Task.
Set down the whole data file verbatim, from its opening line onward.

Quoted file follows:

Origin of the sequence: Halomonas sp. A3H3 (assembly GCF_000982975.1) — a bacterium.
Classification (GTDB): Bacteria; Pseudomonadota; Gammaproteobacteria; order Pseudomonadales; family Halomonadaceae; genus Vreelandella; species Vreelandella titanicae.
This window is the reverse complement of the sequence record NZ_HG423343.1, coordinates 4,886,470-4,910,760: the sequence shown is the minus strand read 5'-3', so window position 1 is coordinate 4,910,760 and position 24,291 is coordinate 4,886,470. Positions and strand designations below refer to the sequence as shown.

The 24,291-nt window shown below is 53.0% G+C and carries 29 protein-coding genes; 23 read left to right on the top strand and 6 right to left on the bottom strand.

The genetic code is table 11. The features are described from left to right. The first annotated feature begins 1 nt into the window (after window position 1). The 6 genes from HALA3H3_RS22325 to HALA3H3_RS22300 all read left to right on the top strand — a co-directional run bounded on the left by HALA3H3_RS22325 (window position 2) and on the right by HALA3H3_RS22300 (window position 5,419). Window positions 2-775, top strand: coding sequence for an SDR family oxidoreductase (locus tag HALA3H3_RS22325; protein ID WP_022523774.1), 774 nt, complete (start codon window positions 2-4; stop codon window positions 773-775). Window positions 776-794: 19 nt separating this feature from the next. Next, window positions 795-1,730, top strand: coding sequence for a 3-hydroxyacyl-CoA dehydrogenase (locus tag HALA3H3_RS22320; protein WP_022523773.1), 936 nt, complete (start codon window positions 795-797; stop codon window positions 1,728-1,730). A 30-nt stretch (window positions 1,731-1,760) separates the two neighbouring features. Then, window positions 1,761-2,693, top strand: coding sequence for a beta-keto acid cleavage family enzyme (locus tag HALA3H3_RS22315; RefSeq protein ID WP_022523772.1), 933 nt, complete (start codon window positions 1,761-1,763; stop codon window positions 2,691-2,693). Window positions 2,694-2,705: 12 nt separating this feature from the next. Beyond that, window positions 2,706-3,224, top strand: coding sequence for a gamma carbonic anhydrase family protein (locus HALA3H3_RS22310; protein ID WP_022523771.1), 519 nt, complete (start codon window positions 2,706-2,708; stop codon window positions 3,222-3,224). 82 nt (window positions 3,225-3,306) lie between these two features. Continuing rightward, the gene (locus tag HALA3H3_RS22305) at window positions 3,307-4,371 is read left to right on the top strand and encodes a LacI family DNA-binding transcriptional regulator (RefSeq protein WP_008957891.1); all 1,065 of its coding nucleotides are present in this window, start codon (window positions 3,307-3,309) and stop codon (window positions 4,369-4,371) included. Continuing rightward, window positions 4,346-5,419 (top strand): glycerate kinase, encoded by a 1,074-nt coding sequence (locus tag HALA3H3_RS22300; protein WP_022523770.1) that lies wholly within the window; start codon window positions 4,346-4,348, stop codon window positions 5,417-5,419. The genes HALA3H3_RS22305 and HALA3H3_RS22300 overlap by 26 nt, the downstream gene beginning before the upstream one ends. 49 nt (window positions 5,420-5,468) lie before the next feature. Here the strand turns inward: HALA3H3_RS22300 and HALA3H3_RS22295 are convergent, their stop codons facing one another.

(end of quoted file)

Origin of the sequence: Halomonas sp. A3H3 (assembly GCF_000982975.1) — a bacterium.
Classification (GTDB): Bacteria; Pseudomonadota; Gammaproteobacteria; order Pseudomonadales; family Halomonadaceae; genus Vreelandella; species Vreelandella titanicae.
This window is the reverse complement of the sequence record NZ_HG423343.1, coordinates 4,886,470-4,910,760: the sequence shown is the minus strand read 5'-3', so window position 1 is coordinate 4,910,760 and position 24,291 is coordinate 4,886,470. Positions and strand designations below refer to the sequence as shown.

The 24,291-nt window shown below is 53.0% G+C and carries 29 protein-coding genes; 23 read left to right on the top strand and 6 right to left on the bottom strand.

The genetic code is table 11. The features are described from left to right. The first annotated feature begins 1 nt into the window (after window position 1). The 6 genes from HALA3H3_RS22325 to HALA3H3_RS22300 all read left to right on the top strand — a co-directional run bounded on the left by HALA3H3_RS22325 (window position 2) and on the right by HALA3H3_RS22300 (window position 5,419). Window positions 2-775, top strand: coding sequence for an SDR family oxidoreductase (locus tag HALA3H3_RS22325; protein ID WP_022523774.1), 774 nt, complete (start codon window positions 2-4; stop codon window positions 773-775). Window positions 776-794: 19 nt separating this feature from the next. Next, window positions 795-1,730, top strand: coding sequence for a 3-hydroxyacyl-CoA dehydrogenase (locus tag HALA3H3_RS22320; protein WP_022523773.1), 936 nt, complete (start codon window positions 795-797; stop codon window positions 1,728-1,730). A 30-nt stretch (window positions 1,731-1,760) separates the two neighbouring features. Then, window positions 1,761-2,693, top strand: coding sequence for a beta-keto acid cleavage family enzyme (locus tag HALA3H3_RS22315; RefSeq protein ID WP_022523772.1), 933 nt, complete (start codon window positions 1,761-1,763; stop codon window positions 2,691-2,693). Window positions 2,694-2,705: 12 nt separating this feature from the next. Beyond that, window positions 2,706-3,224, top strand: coding sequence for a gamma carbonic anhydrase family protein (locus HALA3H3_RS22310; protein ID WP_022523771.1), 519 nt, complete (start codon window positions 2,706-2,708; stop codon window positions 3,222-3,224). 82 nt (window positions 3,225-3,306) lie between these two features. Continuing rightward, the gene (locus tag HALA3H3_RS22305) at window positions 3,307-4,371 is read left to right on the top strand and encodes a LacI family DNA-binding transcriptional regulator (RefSeq protein WP_008957891.1); all 1,065 of its coding nucleotides are present in this window, start codon (window positions 3,307-3,309) and stop codon (window positions 4,369-4,371) included. Continuing rightward, window positions 4,346-5,419 (top strand): glycerate kinase, encoded by a 1,074-nt coding sequence (locus tag HALA3H3_RS22300; protein WP_022523770.1) that lies wholly within the window; start codon window positions 4,346-4,348, stop codon window positions 5,417-5,419. The genes HALA3H3_RS22305 and HALA3H3_RS22300 overlap by 26 nt, the downstream gene beginning before the upstream one ends. 49 nt (window positions 5,420-5,468) lie before the next feature. Here the strand turns inward: HALA3H3_RS22300 and HALA3H3_RS22295 are convergent, their stop codons facing one another.